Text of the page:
Stevie Smith said differences between male writers and female writers were more obvious if the writing was bad. I’m a big fan of Stevie Smith, but I’m not sure that’s true. To quote The Life of Brian, we are all individuals. The writers I love have a distinctive voice and a way of seeing the world, and yet they tell stories that have a universal appeal that reaches way beyond the limitations of their personal experience and circumstances.
Reading blurs and breaks down boundaries and allows us to access the imagined unknown, and to experience many different lives (to paraphrase a line from one of George RR Martin’s Game of Thrones books, the man who reads has many lives, the one who does not lives only once). When I’m reading a book I love, I could be anyone, and so could the writer; there’s only the story. (Perhaps that’s what Stevie Smith meant.)
So why single out male writers for a list like this? Partly it’s to redress the balance – I’ve already blogged about women writers who changed my life (parts I and II – III will come at some point), so it seems only fair.
But it also raises a couple of questions… (The list follows so keep scrolling if you want to check it out…)
Are there differences between what men write and what women write, and if so, what are they?
Hmm… see above. That said, I wonder if women writers, outside of literary fiction, are rather more hampered than their male counterparts by the expectation that female characters should be sympathetic – it’s the long dark shadow cast by Bridget Jones.
Adorably goofball? Idealised? Sweet? Depending on what you mean by sympathetic, it could be tricky for a heroine of this kind to do bad, interesting stuff, or be more than a victim of other people’s bad, interesting deeds. Writers of suspense fiction can get away from this, though, and have heroines who are faithless, manipulative and so on – see Tamar Cohen and Harriet Lane for examples.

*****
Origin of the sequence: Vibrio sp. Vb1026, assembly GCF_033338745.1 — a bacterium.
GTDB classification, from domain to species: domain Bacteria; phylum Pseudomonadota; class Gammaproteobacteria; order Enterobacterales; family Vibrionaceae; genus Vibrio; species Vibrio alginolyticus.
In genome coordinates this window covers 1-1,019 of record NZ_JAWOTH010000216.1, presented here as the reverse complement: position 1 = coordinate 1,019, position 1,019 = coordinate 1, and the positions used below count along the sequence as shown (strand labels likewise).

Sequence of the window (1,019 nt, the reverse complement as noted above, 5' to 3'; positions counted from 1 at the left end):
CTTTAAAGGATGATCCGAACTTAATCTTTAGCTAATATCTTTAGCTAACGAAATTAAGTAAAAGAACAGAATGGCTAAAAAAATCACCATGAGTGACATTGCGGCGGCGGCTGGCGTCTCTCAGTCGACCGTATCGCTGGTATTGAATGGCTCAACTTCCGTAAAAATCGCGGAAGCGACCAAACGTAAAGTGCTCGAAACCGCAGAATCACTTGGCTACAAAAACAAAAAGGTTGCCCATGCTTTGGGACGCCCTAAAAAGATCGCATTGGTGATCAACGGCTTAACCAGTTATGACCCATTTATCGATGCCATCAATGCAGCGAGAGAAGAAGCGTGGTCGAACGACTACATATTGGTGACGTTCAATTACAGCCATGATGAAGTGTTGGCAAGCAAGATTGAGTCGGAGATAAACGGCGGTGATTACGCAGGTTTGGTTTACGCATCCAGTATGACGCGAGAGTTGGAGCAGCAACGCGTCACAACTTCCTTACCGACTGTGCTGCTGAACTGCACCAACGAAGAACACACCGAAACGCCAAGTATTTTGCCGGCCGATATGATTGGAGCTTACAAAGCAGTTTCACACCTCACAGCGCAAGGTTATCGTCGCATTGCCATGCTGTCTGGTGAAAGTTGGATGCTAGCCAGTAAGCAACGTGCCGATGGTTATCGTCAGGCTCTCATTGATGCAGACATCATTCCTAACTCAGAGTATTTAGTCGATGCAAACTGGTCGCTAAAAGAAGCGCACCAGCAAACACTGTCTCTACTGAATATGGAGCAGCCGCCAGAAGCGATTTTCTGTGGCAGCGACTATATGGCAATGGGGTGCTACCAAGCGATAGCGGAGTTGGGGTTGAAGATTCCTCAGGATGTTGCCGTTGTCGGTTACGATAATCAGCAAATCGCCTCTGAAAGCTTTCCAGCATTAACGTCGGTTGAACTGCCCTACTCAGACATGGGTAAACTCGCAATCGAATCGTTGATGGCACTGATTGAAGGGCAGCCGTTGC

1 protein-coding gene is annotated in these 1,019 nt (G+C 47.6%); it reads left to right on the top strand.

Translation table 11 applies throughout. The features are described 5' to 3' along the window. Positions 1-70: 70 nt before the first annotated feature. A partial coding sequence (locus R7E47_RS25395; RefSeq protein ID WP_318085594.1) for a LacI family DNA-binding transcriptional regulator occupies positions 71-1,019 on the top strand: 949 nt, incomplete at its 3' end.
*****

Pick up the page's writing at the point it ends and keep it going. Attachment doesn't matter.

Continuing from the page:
Are there differences between what men and women read?
Sometimes – yes. Did men bother with 50 Shades, and its sequels? (Did anyone keep going with the sequels? But of course they did – in droves.) I know some men were instructed to read the books to pick up sex tips (one imagines them reluctantly relinquishing the sofa and the football, or whatever). But by and large, surely, it was women who bought 50 Shades and snickered about it round the water cooler, or in lesson breaks at school. It was a female bonding book, and perhaps the only real way any writer can achieve that is to write about sex. (Note to self.)
50 Shades was a female bonding book, and perhaps the only way any writer can achieve that is to write about sex.
When I was a student, a fair few of my male peers were big fans of Martin Amis. They fancied Nicola Six; the line about her having her own personal cinematographer was admiringly quoted. There was something about the way they liked Amis that really bugged me; it was as if he was an uber-witty mouthpiece for stuff they couldn’t say well enough to get away with.
One of my closest female friends advised me to get over it and read Success, which I did, but I didn’t love it. I’m still ambivalent, though I think his essays are brilliant (his literary criticism makes me feel slightly scared to write; I’m pretty sure I am unworthy.)
It was as if Martin Amis was an uber-witty mouthpiece for stuff they couldn’t say well enough to get away with.
Are there differences between how books from different genres are marketed?
Hell yeah. Obviously. Maybe increasingly.
Across the board, with anything that’s available for sale, the gender marketing gap is striking and seems to be getting bigger all the time, and it starts to transmit its insidious message even before you’re born. When I was pregnant in 2003 and ventured into Mothercare for the first time, I felt like I’d been inducted into a whole new world: pink on one side for the girls, blue on the other for the boys. And it goes on.
As a girl in the 70s I had dungarees with workmen’s tools embroidered on them and Richard Scarry books illustrated with all the primary colours. If I was a kid these days, I’d have been much more likely to spend my days in a pink fairy costume reading a pink book about pink princesses. I really, really wanted to be a fairy, ideally called Lavinia – you see, I definitely wasn’t a tomboy – so probably I would have been quite happy with this, at the time anyway.